## Description

**An Introduction to Statistical Learning** provides an accessible overview of the field of statistical learning, an essential toolset for making sense of the vast and complex data sets that have emerged in fields ranging from biology to finance to marketing to astrophysics in the past twenty years. This book presents some of the most important modeling and prediction techniques, along with relevant applications. Topics include linear regression, classification, resampling methods, shrinkage approaches, tree-based methods, support vector machines, clustering, and more. Color graphics and real-world examples are used to illustrate the methods presented. Since the goal of this textbook is to facilitate the use of these statistical learning techniques by practitioners in science, industry, and other fields, each chapter contains a tutorial on implementing the analyses and methods presented in R, an extremely popular open source statistical software platform.

Two of the authors co-wrote The Elements of Statistical Learning (Hastie, Tibshirani and Friedman, 2nd edition 2009), a popular reference book for statistics and machine learning researchers. **An Introduction to Statistical Learning** covers many of the same topics, but at a level accessible to a much broader audience. This book is targeted at statisticians and non-statisticians alike who wish to use cutting-edge statistical learning techniques to analyze their data. The text assumes only a previous course in linear regression and no knowledge of matrix algebra.

stephen lung–Amazing book! A great intro to ML and statistical learning with some solid, clear and practical examples. Some of the concepts introduced appear so simple to the human mind, but getting the machine to learn these concepts is a whole different science. This book made me appreciate the wonders of ML. It also reinforced the notion that vast industries will be revolutionized, it is just a matter of time. In this book alone, I learned about the different techniques in supervised learning and unsupervised learning algorithms (ie. Bootstrap, bagging, random forest, boosting).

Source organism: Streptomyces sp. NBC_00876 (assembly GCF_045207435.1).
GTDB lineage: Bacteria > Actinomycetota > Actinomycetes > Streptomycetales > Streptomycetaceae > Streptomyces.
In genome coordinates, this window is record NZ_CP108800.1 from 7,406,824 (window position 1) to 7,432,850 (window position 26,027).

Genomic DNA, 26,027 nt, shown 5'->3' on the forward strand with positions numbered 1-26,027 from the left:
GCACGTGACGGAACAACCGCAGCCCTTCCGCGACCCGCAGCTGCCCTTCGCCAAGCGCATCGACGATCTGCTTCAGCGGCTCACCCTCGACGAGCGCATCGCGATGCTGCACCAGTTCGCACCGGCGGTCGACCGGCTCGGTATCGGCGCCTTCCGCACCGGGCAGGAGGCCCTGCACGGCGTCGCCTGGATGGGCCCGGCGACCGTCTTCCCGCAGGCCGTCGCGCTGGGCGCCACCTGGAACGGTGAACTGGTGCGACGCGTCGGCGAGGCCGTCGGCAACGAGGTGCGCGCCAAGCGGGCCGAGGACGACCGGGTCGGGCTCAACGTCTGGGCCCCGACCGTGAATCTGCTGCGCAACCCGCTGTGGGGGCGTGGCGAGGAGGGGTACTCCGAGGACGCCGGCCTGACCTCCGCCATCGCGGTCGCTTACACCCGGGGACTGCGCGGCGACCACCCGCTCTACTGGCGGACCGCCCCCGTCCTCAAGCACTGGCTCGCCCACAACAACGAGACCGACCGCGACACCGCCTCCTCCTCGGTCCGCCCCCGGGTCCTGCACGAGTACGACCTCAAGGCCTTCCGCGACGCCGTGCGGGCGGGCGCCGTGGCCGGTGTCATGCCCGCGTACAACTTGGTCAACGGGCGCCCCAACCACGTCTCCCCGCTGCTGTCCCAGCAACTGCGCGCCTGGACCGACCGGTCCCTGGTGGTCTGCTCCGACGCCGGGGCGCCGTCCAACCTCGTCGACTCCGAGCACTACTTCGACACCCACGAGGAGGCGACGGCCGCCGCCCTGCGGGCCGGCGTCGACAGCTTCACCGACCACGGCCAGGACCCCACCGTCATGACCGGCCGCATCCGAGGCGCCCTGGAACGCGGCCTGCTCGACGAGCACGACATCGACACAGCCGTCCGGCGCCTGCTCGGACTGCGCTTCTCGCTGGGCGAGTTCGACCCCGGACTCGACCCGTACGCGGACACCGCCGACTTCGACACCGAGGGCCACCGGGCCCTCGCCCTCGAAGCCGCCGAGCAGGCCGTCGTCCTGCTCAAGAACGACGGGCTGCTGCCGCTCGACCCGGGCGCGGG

– Bootstrap: technique to treat the sample as a population and repeatedly drawing new samples

– Bagging: averaging the resulting predictions from X # of decision trees

– Random Forest: As decision trees are split, only strong predictors are kept forcing the average to be less variable

– Boosting: Each decision tree is built using information from old trees, so all the trees are a modified version of the initial dataset

It’s my first step into data science but won’t be my last on it. Looking forward to deepening my knowledge into this. Reading the book + watching the ISL youtube vids helped significantly in understanding the concepts.

afloatingpoint–Excellent book!

The book explains concepts of Statistical Learning from the very beginning. The core ideas such as bias-variance tradeoff are deeply discussed and revisited in many problems. The included R examples are particularly helpful for beginners to learn R. The book also provides a brief, but concise description of functions’ parameters for many related R packages.

My professor thinks this book is a “superficial” version of The Elements of Statistical Learning, but I disagree. Yes, it may be easy for the reader to understand, but isn’t it true that a great educator is someone who can explain complicated concepts in simple terms? There should be no shame in reading such a book, one that does a wonderful job of breaking things down.

If one wishes to learn more about a particular topic, I’d recommend The Element of Statistical Learning. These two pair nicely together.